Cirroc Lofton wanted an NBA megastar on DS9.
Deep Space Nine was a marvelous show with a marvelous cast. Among the gifted group of actors was Cirroc Lofton, who played Jake Sisko, the truth-seeking son of station captain Benjamin Sisko. The bond between Ben and Jake was one of the pillars of the show and fans of Deep Space Nine cherished the scenes the two had together. One of the better episodes to feature both characters on the show just so happened to feature the Sisko’s playing baseball against a group of Vulcans. It was one of the rare sports episodes of Star Trek and if Lofton had his way, there would’ve been another one.
While speaking on his 7th Rule Podcast, where Lofton and his group reviews DS9 episodes, Lofton told listeners about an idea he had that would’ve featured none other than NBA legend Michael Jordan.
Lofton spoke about how he wrote the script but it was never picked up and produced due to the lofty expectations that came with the idea. The episode would’ve had two plots, as all episodes do. The main plot, aka the A-plot, would’ve had Jadzia Dax dealing with an extreme bout of aggression for no obvious reason. It’d end up being Quark’s fault, obviously. Quark would have been trying to spike the drinks of his patrons in order to get them hooked like addicts. This would keep them coming back for more. Due to Jadzia having the Dax Trill in her, it would end up causing an unexpected side effect in her, causing her to lose control of her anger.
A simple plot idea, but the real gravy is in the B-plot.
The B-plot would’ve had Michael Jordan guest-starring
As for how Michael Jordan would fit in with the B-plot, Lofton would have had it surround baseball, Ben, and Jake Sisko. As Lofton tells it (via Heavy);
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"Sisko and Jake get into a fallout. And Jake decides that he doesn’t want to play baseball anymore because that’s his thing with his dad and he wants to rebel. So, he’s in the holodeck kind of griping to a baseball player about his dad… I wrote it as Michael Jordan. This was at the time when Jordan left basketball and decided to play baseball. So, in my holosuite program Jordan was a famous baseball player. And I’m talking with him and saying ‘I got in a fight with my dad and I want to play a new game. Is there any game that you’d reccomend?’ …He does say basketball. He’s like ‘you know, there’s this other sport I used to play.’ And that would be the little joke. It would also be a chance to get Michael Jordan on an episode."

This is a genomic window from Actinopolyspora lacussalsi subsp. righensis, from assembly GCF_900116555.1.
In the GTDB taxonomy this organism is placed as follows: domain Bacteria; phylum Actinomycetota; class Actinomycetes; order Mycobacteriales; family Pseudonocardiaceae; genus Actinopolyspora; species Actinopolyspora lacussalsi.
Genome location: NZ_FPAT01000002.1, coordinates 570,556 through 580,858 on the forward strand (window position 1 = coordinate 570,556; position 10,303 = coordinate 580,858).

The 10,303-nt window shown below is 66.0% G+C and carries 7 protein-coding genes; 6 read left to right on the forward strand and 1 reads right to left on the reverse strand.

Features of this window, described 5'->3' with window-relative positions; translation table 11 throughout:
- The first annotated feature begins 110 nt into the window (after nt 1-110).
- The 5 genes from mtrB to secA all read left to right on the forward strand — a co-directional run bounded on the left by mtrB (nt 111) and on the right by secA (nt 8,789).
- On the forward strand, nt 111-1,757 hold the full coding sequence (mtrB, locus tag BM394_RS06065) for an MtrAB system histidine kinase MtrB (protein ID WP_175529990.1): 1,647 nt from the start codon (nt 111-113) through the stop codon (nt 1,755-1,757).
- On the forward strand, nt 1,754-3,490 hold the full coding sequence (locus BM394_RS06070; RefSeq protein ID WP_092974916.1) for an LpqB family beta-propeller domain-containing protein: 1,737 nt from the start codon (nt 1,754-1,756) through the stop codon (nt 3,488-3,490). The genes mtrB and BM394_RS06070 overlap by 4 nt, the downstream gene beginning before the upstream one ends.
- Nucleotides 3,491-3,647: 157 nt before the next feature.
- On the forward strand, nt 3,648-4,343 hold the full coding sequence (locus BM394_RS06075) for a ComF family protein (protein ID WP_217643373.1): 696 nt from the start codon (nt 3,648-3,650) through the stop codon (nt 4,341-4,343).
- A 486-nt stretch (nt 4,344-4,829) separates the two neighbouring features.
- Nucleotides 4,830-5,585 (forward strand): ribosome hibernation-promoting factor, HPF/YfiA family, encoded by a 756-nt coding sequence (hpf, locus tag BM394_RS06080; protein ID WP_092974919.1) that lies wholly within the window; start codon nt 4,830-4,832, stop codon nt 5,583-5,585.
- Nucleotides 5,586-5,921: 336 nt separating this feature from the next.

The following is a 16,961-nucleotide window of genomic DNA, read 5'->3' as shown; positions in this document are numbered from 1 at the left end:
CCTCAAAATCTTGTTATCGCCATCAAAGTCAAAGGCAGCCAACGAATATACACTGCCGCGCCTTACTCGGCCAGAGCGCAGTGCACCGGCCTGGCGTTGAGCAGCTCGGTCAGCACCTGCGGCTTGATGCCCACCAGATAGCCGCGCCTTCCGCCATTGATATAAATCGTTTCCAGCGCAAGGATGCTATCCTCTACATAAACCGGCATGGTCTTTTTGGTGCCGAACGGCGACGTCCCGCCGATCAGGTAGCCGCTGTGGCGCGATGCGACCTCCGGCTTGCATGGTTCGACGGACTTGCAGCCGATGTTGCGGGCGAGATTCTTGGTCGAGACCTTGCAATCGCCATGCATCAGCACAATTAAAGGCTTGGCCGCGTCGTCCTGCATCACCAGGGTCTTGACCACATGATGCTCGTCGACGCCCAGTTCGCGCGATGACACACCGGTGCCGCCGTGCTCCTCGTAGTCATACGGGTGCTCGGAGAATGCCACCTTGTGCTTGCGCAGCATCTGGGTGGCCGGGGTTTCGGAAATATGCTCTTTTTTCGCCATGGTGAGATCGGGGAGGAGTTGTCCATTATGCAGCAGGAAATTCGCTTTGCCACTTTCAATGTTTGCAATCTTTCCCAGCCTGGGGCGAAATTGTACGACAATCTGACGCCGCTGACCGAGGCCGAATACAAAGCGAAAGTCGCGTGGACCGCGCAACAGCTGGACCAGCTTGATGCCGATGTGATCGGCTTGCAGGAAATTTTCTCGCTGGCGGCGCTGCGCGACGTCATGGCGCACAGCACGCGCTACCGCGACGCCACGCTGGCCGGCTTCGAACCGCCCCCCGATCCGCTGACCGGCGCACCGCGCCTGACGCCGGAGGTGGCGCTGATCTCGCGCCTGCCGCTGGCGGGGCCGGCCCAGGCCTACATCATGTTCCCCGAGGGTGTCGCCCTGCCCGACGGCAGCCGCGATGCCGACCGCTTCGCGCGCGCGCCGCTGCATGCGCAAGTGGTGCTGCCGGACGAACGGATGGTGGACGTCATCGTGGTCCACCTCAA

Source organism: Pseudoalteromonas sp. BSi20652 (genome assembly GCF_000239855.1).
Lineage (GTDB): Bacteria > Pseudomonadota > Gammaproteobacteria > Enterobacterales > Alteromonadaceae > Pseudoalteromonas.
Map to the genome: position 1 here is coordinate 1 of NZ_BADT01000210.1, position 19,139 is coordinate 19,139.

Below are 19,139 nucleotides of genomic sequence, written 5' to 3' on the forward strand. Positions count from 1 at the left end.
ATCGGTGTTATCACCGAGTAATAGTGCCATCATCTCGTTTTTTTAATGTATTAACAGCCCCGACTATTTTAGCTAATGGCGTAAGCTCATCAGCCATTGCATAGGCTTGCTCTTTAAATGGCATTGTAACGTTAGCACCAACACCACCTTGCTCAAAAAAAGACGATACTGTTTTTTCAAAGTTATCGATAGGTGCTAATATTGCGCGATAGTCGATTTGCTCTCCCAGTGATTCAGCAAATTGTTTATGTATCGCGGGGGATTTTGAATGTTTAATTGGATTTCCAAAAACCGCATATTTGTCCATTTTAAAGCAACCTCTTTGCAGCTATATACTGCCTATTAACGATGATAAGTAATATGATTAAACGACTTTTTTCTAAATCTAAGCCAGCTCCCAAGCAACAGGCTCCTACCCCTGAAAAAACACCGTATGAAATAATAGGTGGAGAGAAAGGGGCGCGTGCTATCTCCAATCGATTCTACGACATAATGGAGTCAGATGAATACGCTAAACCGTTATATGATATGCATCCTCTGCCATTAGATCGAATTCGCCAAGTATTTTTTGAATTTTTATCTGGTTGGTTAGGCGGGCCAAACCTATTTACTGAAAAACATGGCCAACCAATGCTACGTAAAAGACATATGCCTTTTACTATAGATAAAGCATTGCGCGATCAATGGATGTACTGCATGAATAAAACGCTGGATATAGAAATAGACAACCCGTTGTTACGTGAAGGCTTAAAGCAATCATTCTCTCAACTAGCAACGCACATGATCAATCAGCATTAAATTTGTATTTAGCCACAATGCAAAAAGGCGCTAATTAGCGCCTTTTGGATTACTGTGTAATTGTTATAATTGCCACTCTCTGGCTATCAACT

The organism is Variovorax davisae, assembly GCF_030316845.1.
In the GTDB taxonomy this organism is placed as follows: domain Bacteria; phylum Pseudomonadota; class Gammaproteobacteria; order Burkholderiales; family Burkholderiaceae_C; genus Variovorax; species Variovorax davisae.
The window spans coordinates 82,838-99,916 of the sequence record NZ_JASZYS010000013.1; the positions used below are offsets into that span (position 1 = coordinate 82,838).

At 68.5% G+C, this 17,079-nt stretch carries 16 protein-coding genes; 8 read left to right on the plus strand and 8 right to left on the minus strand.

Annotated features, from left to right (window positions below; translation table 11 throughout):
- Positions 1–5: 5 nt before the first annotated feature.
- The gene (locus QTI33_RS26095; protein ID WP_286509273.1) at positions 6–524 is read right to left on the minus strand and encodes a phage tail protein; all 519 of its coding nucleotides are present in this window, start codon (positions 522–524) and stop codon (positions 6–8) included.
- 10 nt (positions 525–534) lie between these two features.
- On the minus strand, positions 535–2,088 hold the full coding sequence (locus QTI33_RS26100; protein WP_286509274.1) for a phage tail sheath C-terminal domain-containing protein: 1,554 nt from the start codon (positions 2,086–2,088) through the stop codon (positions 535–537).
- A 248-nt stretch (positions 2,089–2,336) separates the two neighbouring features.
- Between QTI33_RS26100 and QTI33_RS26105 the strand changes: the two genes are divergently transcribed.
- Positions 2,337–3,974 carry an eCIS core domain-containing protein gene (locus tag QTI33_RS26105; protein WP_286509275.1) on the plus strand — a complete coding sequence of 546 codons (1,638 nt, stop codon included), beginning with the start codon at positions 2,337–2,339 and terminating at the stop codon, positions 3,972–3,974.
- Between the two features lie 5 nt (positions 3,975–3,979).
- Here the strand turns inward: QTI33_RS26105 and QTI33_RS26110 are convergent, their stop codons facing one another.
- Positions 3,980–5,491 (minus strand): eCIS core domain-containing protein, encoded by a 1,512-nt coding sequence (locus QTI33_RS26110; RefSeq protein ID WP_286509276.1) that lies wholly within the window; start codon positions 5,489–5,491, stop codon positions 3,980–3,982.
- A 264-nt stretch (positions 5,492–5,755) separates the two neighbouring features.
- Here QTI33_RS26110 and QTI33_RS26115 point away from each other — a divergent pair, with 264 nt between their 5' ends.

The idea works well as a cameo and honestly, it kinda works. While his salary demand would’ve been huge, it wasn’t so far-fetched that he’d appear. After all, the brand appealed to big names. Tom Hanks and Robin Williams were very much interested in popping aboard a Star Trek property around this time. Williams with the Next Generation and Hanks was in talks to appear in First Contact. There were also guys like Rage Against the Machine guitarist Tom Morello, who would pop up on Voyager. It was a very trendy property at the time.
Lofton praised the writer’s room on Deep Space Nine even though they ultimately shot down the script as an impossibility and for it being too similar to the Next Generation episode “The Game.”
The curious thing, Lofton may have actually been able to pull off the idea if given the shot. According to Lofton, the man who played his on-screen father, Avery Brooks, was actually friends with Michael Jordan’s father, James Jordan. James had just passed away at this point, but Avery seemed confident nonetheless that he could get Michael involved.
"I asked Avery about this because Avery was good friends with Michael Jordan’s dad at the time when he was alive. I was telling Avery ‘Hey. I got this episode, I wrote it. I want to get Jordan involved.’ And he was like, ‘Yeah I’ll get Jordan.’ So when the writers are telling me ‘Jordan is impossible,’ I was like, ‘No, Avery will get Jordan!’"
It would’ve been one weird episode, but one that would’ve been so fun to sink some teeth into as a fan. Jordan hadn’t appeared in Space Jam yet, so his acting skills were still very, let’s say unknown, at the time.